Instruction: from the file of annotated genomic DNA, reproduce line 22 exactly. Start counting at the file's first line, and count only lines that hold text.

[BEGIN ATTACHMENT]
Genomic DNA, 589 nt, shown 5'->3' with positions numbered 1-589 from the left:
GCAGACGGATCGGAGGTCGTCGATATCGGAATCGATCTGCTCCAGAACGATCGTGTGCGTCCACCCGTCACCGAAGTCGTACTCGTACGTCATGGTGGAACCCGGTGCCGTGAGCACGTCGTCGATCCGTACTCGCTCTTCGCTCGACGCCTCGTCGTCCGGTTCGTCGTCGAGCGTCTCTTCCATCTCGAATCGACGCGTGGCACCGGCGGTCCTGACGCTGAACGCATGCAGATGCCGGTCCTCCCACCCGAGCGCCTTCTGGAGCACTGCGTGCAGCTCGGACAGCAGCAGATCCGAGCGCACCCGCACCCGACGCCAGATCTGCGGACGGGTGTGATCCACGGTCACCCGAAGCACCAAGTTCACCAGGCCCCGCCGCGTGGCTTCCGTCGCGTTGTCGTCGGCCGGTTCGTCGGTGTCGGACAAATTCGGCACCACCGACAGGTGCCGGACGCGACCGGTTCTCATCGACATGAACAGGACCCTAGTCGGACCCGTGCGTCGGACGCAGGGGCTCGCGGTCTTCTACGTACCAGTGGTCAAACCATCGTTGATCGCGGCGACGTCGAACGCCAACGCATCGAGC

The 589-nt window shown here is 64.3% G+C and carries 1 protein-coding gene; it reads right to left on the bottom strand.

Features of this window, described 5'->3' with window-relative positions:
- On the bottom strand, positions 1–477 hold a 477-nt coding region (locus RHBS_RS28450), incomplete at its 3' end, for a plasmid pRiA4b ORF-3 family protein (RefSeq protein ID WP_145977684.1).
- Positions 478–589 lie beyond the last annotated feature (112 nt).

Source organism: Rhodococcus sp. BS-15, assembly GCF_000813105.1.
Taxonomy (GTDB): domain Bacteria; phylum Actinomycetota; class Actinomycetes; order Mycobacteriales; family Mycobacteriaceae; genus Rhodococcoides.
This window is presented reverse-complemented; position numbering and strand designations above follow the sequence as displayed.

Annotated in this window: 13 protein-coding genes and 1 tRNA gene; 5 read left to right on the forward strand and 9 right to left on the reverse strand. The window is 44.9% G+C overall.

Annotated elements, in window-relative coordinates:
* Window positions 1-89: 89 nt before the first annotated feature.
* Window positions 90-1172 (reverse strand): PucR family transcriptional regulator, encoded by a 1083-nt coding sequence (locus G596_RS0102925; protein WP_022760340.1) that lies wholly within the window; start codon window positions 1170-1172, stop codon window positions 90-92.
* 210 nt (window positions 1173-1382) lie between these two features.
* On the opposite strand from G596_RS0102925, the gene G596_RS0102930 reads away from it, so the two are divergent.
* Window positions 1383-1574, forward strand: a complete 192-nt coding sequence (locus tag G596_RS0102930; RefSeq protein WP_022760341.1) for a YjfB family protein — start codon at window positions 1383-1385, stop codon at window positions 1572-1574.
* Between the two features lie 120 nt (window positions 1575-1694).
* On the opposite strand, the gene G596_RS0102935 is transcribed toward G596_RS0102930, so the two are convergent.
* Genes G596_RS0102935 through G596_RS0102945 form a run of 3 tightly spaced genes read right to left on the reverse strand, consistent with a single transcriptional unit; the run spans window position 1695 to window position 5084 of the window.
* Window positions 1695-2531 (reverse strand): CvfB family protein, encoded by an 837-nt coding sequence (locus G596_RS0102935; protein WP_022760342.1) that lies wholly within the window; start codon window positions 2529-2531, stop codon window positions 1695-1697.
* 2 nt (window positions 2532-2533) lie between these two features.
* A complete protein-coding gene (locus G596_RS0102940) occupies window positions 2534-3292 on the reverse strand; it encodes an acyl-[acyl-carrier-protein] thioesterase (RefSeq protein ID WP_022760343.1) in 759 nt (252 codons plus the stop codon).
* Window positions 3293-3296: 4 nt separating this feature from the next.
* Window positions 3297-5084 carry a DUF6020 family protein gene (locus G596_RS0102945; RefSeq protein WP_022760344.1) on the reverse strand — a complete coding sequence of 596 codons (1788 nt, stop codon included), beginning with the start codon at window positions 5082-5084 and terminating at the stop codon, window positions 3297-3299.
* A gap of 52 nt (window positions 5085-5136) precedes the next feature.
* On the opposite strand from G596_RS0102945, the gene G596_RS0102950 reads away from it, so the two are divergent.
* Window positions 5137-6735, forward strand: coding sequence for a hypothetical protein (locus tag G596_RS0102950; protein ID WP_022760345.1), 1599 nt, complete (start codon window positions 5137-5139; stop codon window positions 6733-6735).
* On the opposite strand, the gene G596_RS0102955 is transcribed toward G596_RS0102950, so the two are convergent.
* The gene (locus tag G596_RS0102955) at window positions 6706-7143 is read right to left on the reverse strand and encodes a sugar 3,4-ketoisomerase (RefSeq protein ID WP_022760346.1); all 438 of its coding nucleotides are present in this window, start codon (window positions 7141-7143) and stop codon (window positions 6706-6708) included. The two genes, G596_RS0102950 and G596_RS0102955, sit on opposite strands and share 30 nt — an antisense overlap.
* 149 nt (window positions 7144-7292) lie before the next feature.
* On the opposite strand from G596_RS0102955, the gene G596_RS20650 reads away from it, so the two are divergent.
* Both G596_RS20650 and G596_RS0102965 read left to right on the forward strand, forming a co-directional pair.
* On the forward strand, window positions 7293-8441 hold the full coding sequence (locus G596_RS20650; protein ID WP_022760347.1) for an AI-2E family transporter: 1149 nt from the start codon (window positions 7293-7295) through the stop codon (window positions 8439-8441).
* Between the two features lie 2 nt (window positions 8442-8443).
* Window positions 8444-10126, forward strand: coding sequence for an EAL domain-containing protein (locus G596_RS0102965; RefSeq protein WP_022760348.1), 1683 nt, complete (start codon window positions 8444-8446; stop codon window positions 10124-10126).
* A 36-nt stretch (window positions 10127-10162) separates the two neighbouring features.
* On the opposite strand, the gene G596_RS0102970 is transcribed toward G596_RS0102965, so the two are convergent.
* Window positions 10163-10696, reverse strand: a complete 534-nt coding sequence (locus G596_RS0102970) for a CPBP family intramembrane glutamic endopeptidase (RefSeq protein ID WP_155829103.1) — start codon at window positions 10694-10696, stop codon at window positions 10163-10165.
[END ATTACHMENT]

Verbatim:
* A complete protein-coding gene (locus G596_RS0102940) occupies window positions 2534-3292 on the reverse strand; it encodes an acyl-[acyl-carrier-protein] thioesterase (RefSeq protein ID WP_022760343.1) in 759 nt (252 codons plus the stop codon).